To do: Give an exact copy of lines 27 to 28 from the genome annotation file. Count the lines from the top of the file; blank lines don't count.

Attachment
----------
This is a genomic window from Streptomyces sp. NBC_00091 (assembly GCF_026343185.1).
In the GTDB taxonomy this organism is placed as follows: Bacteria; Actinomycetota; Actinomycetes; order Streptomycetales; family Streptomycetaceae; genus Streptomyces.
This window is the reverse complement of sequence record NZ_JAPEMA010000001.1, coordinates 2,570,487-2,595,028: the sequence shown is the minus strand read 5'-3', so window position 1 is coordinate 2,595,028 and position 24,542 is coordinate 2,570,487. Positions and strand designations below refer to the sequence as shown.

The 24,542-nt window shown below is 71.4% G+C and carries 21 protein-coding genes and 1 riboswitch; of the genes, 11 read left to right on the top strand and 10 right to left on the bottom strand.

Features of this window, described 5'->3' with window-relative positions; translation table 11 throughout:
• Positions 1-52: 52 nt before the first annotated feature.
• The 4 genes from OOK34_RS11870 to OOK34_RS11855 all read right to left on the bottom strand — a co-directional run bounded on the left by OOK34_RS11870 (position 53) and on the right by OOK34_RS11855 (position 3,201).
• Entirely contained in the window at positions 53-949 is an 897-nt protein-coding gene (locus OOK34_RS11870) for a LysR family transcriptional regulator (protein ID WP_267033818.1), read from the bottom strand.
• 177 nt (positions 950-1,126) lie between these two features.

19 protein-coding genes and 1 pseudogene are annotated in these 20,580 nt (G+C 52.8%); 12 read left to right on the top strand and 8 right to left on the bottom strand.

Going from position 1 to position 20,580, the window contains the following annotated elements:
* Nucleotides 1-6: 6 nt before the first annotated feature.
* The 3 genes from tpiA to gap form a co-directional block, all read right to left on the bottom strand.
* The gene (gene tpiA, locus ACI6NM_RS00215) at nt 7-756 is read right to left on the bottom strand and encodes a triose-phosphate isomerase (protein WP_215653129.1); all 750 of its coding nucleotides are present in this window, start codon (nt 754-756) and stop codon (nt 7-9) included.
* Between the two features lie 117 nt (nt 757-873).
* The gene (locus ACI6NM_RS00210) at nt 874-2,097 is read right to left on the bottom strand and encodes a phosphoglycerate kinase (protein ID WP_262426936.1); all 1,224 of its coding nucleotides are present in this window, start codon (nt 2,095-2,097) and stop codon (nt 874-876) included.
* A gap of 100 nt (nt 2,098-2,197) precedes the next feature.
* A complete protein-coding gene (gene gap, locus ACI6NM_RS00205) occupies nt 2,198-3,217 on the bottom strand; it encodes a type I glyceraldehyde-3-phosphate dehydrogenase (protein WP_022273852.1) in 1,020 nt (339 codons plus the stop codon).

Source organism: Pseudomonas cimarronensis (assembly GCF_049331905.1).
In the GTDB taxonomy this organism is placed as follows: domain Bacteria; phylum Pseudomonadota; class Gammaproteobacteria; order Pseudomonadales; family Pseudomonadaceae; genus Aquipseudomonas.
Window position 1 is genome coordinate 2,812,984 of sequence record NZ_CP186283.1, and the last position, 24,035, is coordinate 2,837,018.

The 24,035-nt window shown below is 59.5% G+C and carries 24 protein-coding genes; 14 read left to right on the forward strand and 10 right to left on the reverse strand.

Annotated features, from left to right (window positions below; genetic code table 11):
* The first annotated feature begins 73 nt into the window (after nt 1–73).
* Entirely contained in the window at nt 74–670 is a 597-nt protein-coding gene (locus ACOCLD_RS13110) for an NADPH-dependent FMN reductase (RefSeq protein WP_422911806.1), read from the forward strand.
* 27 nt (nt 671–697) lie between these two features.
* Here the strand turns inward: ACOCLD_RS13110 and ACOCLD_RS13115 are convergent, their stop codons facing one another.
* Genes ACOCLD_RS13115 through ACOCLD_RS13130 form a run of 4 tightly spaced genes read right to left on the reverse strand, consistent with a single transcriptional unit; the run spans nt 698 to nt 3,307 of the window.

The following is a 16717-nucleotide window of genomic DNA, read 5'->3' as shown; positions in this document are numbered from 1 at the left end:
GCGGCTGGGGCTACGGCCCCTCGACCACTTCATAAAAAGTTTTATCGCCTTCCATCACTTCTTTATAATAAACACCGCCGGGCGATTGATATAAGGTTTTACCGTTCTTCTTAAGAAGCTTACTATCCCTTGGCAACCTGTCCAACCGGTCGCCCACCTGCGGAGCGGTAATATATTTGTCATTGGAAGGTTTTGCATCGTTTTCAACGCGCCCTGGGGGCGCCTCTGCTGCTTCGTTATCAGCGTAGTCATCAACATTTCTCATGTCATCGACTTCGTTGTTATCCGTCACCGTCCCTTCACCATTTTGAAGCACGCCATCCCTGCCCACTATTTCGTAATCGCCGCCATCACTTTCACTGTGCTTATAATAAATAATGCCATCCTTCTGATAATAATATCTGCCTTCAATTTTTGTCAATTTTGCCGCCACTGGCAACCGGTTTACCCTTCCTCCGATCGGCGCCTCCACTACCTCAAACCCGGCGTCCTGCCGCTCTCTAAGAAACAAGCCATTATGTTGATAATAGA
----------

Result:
* Here the strand turns inward: ACOCLD_RS13110 and ACOCLD_RS13115 are convergent, their stop codons facing one another.
* Genes ACOCLD_RS13115 through ACOCLD_RS13130 form a run of 4 tightly spaced genes read right to left on the reverse strand, consistent with a single transcriptional unit; the run spans nt 698 to nt 3,307 of the window.